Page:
Meekness Weeps for Others
We human beings are an unusual lot. We weep for any number of different reasons. Crying is almost always an outward expression of what’s going on in our hearts – and that can be either good or not so good. Sometimes we weep when we’re very happy and other times we weep when we’re grieving or in physical or emotional pain. Sometimes we weep when others offend us and other times we weep on behalf of others who are themselves hurting.
When Jesus informed his disciples that His friend Lazarus had died, He made what probably some interpreted as a very harsh statement: “Lazarus is dead. And I am glad for your sakes that I was not there, that you may believe. Nevertheless let us go to him.” Jesus was not upset by Lazarus’ death, because He knew exactly what He intended to do, namely raise Him from the dead. By the time they reached Lazarus’ grave, the man had already been dead for four days. Jesus hinted to Lazarus’ sister Martha what He intended to do, but she misunderstood him too: “Your brother will rise again.” Martha said to Him, “I know that he will rise again in the resurrection at the last day.” Jesus said to her, “I am the resurrection and the life. He who believes in Me, though he may die, he shall live. And whoever lives and believes in Me shall never die. Do you believe this?” She said to Him, “Yes, Lord, I believe that You are the Christ, the Son of God, who is to come into the world.” She clearly believed Jesus with regard to eternity, but not that He could raise her brother from the dead. Still, she went to get her sister Mary to talk to Jesus. And …when Jesus saw her [Mary] weeping, and the Jews who came with her weeping, He groaned in the spirit and was troubled…. Jesus wept.
Why did Jesus weep? The people thought He was weeping for Lazarus. In reality, He wept for all the unbelief that surrounded Him that day. Most of us, if we had the ability to accomplish something remarkable, but no one believed us, we would be offended. We’d likely run to our bedroom and cry about it. That’s selfish weeping. But Jesus wept for the people’s ignorance and hardness of heart. On another occasion Jesus wept for the city of Jerusalem, or rather the citizens of the city that was the center of Israel’s worship of God. “… because you did not know the time of your visitation.”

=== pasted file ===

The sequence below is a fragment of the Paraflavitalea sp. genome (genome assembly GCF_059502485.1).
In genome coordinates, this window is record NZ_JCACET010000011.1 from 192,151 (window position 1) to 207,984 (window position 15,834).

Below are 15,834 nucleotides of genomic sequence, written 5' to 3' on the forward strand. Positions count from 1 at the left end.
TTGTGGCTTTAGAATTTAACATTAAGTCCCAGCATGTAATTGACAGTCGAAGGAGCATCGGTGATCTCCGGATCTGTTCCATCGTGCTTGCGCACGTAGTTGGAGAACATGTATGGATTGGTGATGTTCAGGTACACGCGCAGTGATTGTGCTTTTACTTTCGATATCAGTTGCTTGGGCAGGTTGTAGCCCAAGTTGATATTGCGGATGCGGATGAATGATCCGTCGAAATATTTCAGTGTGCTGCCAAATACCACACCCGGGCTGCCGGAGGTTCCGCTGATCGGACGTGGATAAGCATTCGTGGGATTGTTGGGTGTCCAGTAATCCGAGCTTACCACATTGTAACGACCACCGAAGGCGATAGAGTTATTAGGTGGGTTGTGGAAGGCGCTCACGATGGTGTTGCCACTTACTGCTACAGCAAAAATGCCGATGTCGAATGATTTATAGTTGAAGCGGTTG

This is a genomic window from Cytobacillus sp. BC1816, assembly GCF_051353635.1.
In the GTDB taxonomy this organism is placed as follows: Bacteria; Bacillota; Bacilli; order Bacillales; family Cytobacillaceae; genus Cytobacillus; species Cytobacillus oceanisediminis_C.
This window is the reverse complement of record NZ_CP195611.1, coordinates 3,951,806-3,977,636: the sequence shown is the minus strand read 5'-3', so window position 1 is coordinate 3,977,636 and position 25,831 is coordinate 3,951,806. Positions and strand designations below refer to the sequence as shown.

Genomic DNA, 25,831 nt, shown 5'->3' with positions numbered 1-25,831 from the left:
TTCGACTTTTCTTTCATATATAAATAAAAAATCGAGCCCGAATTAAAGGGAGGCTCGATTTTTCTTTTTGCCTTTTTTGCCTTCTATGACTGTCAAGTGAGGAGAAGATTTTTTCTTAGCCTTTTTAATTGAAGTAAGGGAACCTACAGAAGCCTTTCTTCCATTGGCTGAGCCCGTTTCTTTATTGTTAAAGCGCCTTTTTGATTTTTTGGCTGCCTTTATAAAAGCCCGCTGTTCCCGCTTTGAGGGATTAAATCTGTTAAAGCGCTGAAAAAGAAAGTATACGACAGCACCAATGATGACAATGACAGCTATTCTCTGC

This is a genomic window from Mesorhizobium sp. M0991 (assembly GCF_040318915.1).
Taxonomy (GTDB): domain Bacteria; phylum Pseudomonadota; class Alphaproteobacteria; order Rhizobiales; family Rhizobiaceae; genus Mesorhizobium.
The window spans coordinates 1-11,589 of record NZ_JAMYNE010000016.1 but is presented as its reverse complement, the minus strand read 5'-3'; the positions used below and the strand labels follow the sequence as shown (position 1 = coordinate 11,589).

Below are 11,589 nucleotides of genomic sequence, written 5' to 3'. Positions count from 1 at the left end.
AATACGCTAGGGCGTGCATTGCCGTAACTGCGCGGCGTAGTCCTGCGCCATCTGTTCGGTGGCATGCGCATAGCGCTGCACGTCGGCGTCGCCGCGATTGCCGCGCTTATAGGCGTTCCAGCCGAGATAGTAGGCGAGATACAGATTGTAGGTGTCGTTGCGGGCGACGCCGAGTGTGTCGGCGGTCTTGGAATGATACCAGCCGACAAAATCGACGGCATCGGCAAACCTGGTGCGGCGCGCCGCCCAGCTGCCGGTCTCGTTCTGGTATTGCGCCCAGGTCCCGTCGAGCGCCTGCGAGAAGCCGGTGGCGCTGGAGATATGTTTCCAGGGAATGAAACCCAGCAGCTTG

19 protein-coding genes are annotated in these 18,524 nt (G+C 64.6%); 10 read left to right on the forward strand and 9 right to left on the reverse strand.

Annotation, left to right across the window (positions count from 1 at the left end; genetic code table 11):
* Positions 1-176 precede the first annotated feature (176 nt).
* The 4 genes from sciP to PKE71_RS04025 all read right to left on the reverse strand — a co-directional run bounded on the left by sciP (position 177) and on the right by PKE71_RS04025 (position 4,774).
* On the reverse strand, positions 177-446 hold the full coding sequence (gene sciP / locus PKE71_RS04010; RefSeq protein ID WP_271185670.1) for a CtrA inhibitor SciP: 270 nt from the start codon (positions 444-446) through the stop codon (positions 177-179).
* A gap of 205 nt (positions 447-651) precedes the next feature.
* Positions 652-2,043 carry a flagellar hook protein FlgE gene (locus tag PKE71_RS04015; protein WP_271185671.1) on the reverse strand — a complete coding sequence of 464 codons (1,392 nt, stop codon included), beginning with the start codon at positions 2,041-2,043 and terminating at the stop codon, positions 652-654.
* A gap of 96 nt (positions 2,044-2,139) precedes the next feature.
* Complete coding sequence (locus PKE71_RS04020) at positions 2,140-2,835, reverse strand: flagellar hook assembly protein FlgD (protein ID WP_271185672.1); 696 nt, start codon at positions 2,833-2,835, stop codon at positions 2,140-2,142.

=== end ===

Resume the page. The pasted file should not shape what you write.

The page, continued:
In like manner, the Apostle Paul wept over the Jew’s blindness and rejection of the truth. He cried out that God would not hold it against these people who had pursued him and tried many times to kill him – who on more than one occasion beat him and stoned him and left him for dead. 2 Corinthians 12:10 explains how truly meek Paul was: “Therefore I take pleasure in infirmities, in reproaches, in necessities, in persecutions, in distresses for Christ’s sake: for when I am weak, then am I strong.”
Unbelievers as well as believers sought out Jesus for help. Likewise many Gentiles saw that same nature in Paul, and came to him for prayer and guidance. Both lived the Sermon on the Mount command and accompanying promise: Blessed are the meek, for they shall inherit the earth. These days it’s rare that people of the world “seek out” Christians for anything. This should be a clue that we are coming up short in this area.
Meekness and Love go hand-in-hand
I believe you could easily and accurately substitute the word meekness nearly every time you use the word love. Just try it – and apply it to your own life.
- Love (and meekness) does not fear anyone
- Love (and meekness) forgives all
- Love (and meekness) is not condescending
- Love (and meekness) does not stamp its foot and demand its way
- Love (and meekness) cries in private – for the one who misunderstands your intentions
- Love (and meekness) refuses to be offended by anyone who attacks you personally or harms you
- Love (and meekness) does not pray that God change another’s heart or feelings toward you – but that God not hold their words and actions against them.